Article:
The winner tore through the undead like a whirlwind of death, but he was greatly outnumbered. Exhaustion started to set in and the bear began to slow. The undead swarmed the winner, but still he fought on. A slam to his left told him the outer gate had been closed; the winner was now on his own. The ‘thwip’ of arrows could just be heard over the moans, and the loser knew the undead that had been trapped between the two gates were being put down. Those arrows would be recovered later and used again. Nothing could be wasted. The community was running low on everything.

The winner started to become swamped. His exposed arms ran with blood from multiple scratches and bites, but still he somehow forced himself into greater feats of heroism. The corpses of the dead lay around him, trampled into paste by the uncaring cadavers who only had one desire.

The winner’s sword swept back and forth like a pendulum, each swipe removing limbs and cutting rotten flesh; his shield smashing bone and impaling corpses on its fearsome spike. The black liquid which replaced their blood spraying into the air, joining the rain as it fell upon the ground.

Just as it looked like he might fall the winner seemed to find a reserve of strength. He threw out his arms and roared like the bear he closely resembled, unheard by the watching crowd due to a combination of the storm and moans of the dead, but visible by his head thrown back and his mouth open wide.

The Gods approved and answered in kind with another boom of thunder. The winner doubled his efforts and fought like a man possessed. The circle of dead around him grew, and for the first time since he had stepped beyond the gates he had room to move. Allowed a second of space the winner readjusted himself and prepared for the next wave.

From his vantage point the loser could see it was all in vain. Already the undead had doubled in size from those who pounded at the walls. More had been drawn from the surrounding fields and woods at the prospect of a fresh meal. They may be on the edge of the group but they added their weight to the mass that already were so close.

The winner carried on his cyclone of death, hacking and slashing, ignoring the wounds which now covered every inch of exposed flesh, but the undead closed all around him, swamping him like flies on a pile of dung. Every time he swatted at them they fell back, only to come again, undeterred.

Little by little they started to gain the upper hand until eventually the winner fell. His final act was to remove the legs of an old man who shambled towards him. It fell forward, his jaw landing on the small amount of exposed flesh between the winners helmet and chest plate.

The loser was proud that the winner didn’t even scream as he was set upon by the hoards spread out before him. The small circle of space he had won himself was quickly swallowed up, until the only thing that marked it was ever there was the small epicentre of furiously animated corpses. Within minutes the distraction had passed and the surviving undead, along with their new companions made their way back to the camp, to continue pounding on the wooden walls, waiting for the next meal to face them.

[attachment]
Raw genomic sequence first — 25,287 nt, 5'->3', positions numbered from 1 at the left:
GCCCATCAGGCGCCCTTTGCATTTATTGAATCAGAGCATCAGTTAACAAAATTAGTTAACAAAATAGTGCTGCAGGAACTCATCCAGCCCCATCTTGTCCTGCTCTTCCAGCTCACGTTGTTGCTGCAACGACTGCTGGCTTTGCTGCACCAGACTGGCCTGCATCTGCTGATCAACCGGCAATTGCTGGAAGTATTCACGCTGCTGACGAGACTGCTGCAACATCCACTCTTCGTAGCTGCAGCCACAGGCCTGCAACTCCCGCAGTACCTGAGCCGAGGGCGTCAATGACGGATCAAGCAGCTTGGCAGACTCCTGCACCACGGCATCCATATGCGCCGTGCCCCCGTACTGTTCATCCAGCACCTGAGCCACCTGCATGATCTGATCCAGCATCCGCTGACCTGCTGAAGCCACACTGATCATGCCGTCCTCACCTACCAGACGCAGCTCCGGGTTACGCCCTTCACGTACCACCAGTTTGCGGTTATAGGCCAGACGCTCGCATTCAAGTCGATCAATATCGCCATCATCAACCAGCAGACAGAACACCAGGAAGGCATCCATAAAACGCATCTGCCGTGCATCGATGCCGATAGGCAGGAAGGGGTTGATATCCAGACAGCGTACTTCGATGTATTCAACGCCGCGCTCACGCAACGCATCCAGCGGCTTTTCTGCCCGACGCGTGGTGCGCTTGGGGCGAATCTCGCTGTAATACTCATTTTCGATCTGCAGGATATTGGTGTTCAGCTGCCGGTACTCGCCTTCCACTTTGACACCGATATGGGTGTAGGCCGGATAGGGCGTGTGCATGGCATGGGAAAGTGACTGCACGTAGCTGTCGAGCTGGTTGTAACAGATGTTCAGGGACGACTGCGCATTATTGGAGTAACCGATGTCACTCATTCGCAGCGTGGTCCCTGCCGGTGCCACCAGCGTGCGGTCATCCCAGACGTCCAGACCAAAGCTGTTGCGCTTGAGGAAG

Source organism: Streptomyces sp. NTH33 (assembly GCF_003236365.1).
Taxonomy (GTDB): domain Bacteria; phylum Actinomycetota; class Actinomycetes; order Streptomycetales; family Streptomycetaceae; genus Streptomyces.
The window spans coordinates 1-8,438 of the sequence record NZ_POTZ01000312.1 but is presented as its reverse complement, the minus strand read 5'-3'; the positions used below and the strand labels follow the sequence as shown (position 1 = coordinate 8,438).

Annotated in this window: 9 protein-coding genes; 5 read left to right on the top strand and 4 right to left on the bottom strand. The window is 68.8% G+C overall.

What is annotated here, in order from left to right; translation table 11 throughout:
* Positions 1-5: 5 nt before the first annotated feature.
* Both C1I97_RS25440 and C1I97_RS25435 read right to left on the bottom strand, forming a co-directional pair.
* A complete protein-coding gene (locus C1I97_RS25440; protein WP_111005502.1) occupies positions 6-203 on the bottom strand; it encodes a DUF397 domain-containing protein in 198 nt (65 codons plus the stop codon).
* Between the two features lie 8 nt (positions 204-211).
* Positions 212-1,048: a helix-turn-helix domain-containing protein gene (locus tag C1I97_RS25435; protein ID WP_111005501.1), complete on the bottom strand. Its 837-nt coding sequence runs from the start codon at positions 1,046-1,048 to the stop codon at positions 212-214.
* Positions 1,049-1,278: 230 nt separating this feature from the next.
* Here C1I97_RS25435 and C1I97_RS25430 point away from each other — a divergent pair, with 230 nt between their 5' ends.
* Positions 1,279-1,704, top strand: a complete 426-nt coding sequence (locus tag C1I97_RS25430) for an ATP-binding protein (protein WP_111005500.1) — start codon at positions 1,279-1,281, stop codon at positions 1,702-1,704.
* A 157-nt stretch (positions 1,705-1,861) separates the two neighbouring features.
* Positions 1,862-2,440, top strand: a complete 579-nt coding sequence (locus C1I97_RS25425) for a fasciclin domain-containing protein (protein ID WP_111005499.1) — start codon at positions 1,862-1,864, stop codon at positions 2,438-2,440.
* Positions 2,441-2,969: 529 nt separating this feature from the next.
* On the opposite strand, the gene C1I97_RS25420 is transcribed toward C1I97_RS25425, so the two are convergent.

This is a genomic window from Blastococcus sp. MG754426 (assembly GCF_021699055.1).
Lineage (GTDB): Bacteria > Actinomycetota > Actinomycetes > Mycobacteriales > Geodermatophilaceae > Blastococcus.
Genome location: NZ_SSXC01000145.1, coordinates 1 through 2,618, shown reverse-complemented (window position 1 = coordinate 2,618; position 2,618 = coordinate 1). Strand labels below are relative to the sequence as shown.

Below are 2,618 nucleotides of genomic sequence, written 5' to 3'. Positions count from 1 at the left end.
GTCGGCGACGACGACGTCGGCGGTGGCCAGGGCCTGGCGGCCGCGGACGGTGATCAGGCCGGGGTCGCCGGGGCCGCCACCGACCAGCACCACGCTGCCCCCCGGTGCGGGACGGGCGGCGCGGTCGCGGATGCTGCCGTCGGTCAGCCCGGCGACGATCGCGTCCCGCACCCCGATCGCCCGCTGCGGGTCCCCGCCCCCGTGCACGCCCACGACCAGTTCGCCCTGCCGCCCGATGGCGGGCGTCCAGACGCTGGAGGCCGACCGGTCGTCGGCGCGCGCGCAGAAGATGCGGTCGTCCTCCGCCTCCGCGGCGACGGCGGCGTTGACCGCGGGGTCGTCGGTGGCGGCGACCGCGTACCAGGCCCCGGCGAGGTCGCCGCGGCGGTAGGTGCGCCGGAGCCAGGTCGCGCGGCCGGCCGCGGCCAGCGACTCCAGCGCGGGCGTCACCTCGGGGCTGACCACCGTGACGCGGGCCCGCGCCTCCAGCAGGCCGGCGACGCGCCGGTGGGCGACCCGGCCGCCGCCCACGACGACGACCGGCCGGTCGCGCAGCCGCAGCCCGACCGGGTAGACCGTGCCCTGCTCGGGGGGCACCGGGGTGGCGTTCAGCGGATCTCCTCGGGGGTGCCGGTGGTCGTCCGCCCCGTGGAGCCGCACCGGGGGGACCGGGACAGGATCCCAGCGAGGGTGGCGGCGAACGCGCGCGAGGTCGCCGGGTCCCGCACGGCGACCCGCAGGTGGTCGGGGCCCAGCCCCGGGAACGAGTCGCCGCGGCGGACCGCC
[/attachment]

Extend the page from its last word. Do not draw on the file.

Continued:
The two men who support the loser knew it was time and turned him away from the scene and led him to the healers.

It would take a few days, maybe a week, before he was fit to fight again, but next time he would win. He had lost to the best, barely, which meant that next time he would emerge victorious. He would be the saviour of the community. He would march out there and destroy them all.

He felt himself being laid out on the straw mattress in the healers hut and knew his body was ready to give up the fight. In the distance he could hear the sound of the crowd being stirred into anticipation of the next round.

As exhaustion caught up with him, he prayed to the Gods that the victor of the next fight failed. Immediately he regretted the thought, they were fighting to be the honoured warrior who would next face the hoard, but he knew it came from a desire to protect the community. The next time he was out there he would win. He would face them in combat. He would destroy the hoards at his walls. He would lead his people to victory. He would move on and save the next village. He would save them all. He would cleanse this land. He would be the victor, and to him would be the spoils.


Dedicated to my Grandfather

John Reilly

2nd October 1923 – 12th July 2012

A fighter and a winner to the very end



  1. Great story! A little loose with the spelling and grammar, but I very much enjoyed the reverse sacrifice aspect of it. Keep writing!


    Comment by Phantompooper on October 23, 2012 @ 2:10 pm

  2. Very good. Impossible to tell if set in Ancient Rome, Middle Ages Spain or our own near future when our technology fails us and hurls the few survivors back to those times.

    Comment by Max rockastansky on October 23, 2012 @ 3:55 pm

  3. Agreed with Phantom on the grammar but that being said this was an awesome story. Keep them coming.

    Comment by Terry on October 23, 2012 @ 10:25 pm

  4. Wow, Clean it up a bit and roll out the next. Much appreciated!

    Comment by MadMac on October 23, 2012 @ 11:48 pm

  5. I enjoyed it.

    Comment by Gunldesnapper on October 24, 2012 @ 6:38 am

  6. I agree with all of the above – definitely want to read more about this near future/distant past tale!

    Comment by JohnT on October 24, 2012 @ 11:51 pm

  7. What an awesome story. You have a great talent. 🙂

    Comment by Lee on October 29, 2012 @ 6:00 am

  8. really enjoyed it and appreciated the insight from the fighter’s eyes.
    Now can you tell the story from the other aspect, that is how the corrupt leaders of the village probably manipulated and arranged this “battle for the honor of fighting for the village scenario” as their solution to handle the ever dwindling resources of food etc by slowly eliminating the population one by one.
    Its really not a wise decision to send your best fighters against an endless horde of the dead and yet somehow the people of this village bought it.
    A background or follow up story would be great.

    Comment by bong on November 22, 2012 @ 5:33 am